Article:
QUESTION 54: OF THE IMPEDIMENT OF CONSANGUINITY
We must next consider the impediment of consanguinity. Under this head
there are four points of inquiry:
(1) Whether consanguinity is rightly defined by some?
(2) Whether it is fittingly distinguished by degrees and lines?
(3) Whether certain degrees are by natural law an impediment to marriage?
(4) Whether the impediment degrees can be fixed by the ordinance of the
Article 1: Whether consanguinity is rightly defined?
Objection 1: It would seem that consanguinity is unsuitably defined by some as
follows: "Consanguinity is the tie contracted between persons descending
from the same common ancestor by carnal procreation." For all men descend
from the same common ancestor, namely Adam, by carnal procreation.
Therefore if the above definition of consanguinity is right, all men
would be related by consanguinity: which is false.
Objection 2: Further, a tie is only between things in accord with one another,
since a tie unites. Now there is not greater accordance between persons
descended from a common ancestor than there is between other men, since
they accord in species but differ in number, just as other men do.
Therefore consanguinity is not a tie.
Objection 3: Further, carnal procreation, according to the Philosopher (De
Gener. Anim. ii, 19), is effected from the surplus food [*Cf. FP, Question ,
Article ]. Now this surplus has more in common with that which is eaten,
since it agrees with it in substance, than with him who eats. Since then
no tie of consanguinity arises between the person born of semen and that
which he eats, neither will there be any tie of kindred between him and
the person of whom he is born by carnal procreation.
Objection 4: Further, Laban said to Jacob (Gn. 29:14): "Thou art my bone and
my flesh," on account of the relationship between them. Therefore such a
kinship should be called flesh-relationship rather than
Objection 5: Further, carnal procreation is common to men and animals. But no
tie of consanguinity is contracted among animals from carnal procreation.
Therefore neither is there among men.
I answer that, According to the Philosopher (Ethic. iii, 11, 12) "all
friendship is based on some kind of fellowship." And since friendship is
a knot or union, it follows that the fellowship which is the cause of
friendship is called "a tie." Wherefore in respect of any kind of a
fellowship certain persons are denominated as though they were tied
together: thus we speak of fellow-citizens who are connected by a common
political life, of fellow-soldiers who are connected by the common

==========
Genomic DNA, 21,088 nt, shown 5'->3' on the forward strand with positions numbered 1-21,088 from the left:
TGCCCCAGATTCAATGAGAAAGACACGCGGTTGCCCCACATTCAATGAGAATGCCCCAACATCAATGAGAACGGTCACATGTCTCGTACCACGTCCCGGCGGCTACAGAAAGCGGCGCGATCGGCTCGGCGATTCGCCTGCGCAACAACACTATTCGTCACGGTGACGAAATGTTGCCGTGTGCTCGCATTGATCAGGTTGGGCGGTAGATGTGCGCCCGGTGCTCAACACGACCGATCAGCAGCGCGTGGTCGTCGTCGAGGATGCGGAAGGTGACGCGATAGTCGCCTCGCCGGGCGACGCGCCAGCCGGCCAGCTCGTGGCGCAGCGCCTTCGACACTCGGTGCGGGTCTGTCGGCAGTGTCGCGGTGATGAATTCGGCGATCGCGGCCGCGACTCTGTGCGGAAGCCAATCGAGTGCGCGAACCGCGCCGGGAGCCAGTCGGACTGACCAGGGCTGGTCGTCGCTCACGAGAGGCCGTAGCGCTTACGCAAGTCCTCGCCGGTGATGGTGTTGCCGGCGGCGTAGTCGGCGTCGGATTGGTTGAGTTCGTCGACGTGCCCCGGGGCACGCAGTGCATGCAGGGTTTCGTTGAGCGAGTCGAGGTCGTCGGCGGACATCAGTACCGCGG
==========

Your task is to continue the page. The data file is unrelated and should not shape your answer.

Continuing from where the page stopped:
business of soldiering, and in the same way those who are connected by
the fellowship of nature are said to be tied by blood [consanguinei].
Hence in the above definition "tie" is included as being the genus of
consanguinity; the "persons descending from the same common ancestor,"
who are thus tied together are the subject of this tie. while "carnal
procreation" is mentioned as being its origin.
Reply to Objection 1: An active force is not received into an instrument in the
same degree of perfection as it has in the principal agent. And since
every moved mover is an instrument, it follows that the power of the
first mover in a particular genus when drawn out through many mediate
movers fails at length, and reaches something that is moved and not a
mover. But the power of a begetter moves not only as to that which
belongs to the species, but also as to that which belongs to the
individual, by reason of which the child is like the parent even in
accidentals and not only in the specific nature. And yet this individual
power of the father is not so perfect in the son as it was in the father,
and still less so in the grandson, and thus it goes on failing: so that
at length it ceases and can go no further. Since then consanguinity
results from this power being communicated to many through being conveyed
to them from one person by procreation, it destroys itself by little and
little, as Isidore says (Etym. ix). Consequently in defining
consanguinity we must not take a remote common ancestor but the nearest,
whose power still remains in those who are descended from him.
Reply to Objection 2: It is clear from what has been said that blood relations
agree not only in the specific nature but also in that power peculiar to
the individual which is conveyed from one to many: the result being that
sometimes the child is not only like his father, but also his grandfather
or his remote ancestors (De Gener. Anim. iv, 3).
Reply to Objection 3: Likeness depends more on form whereby a thing is actually,
than on matter whereby a thing is potentially: for instance, charcoal has
more in common with fire than with the tree from which the wood was cut.
In like manner food already transformed by the nutritive power into the
substance of the person fed has more in common with the subject nourished
than with that from which the nourishment was taken. The argument however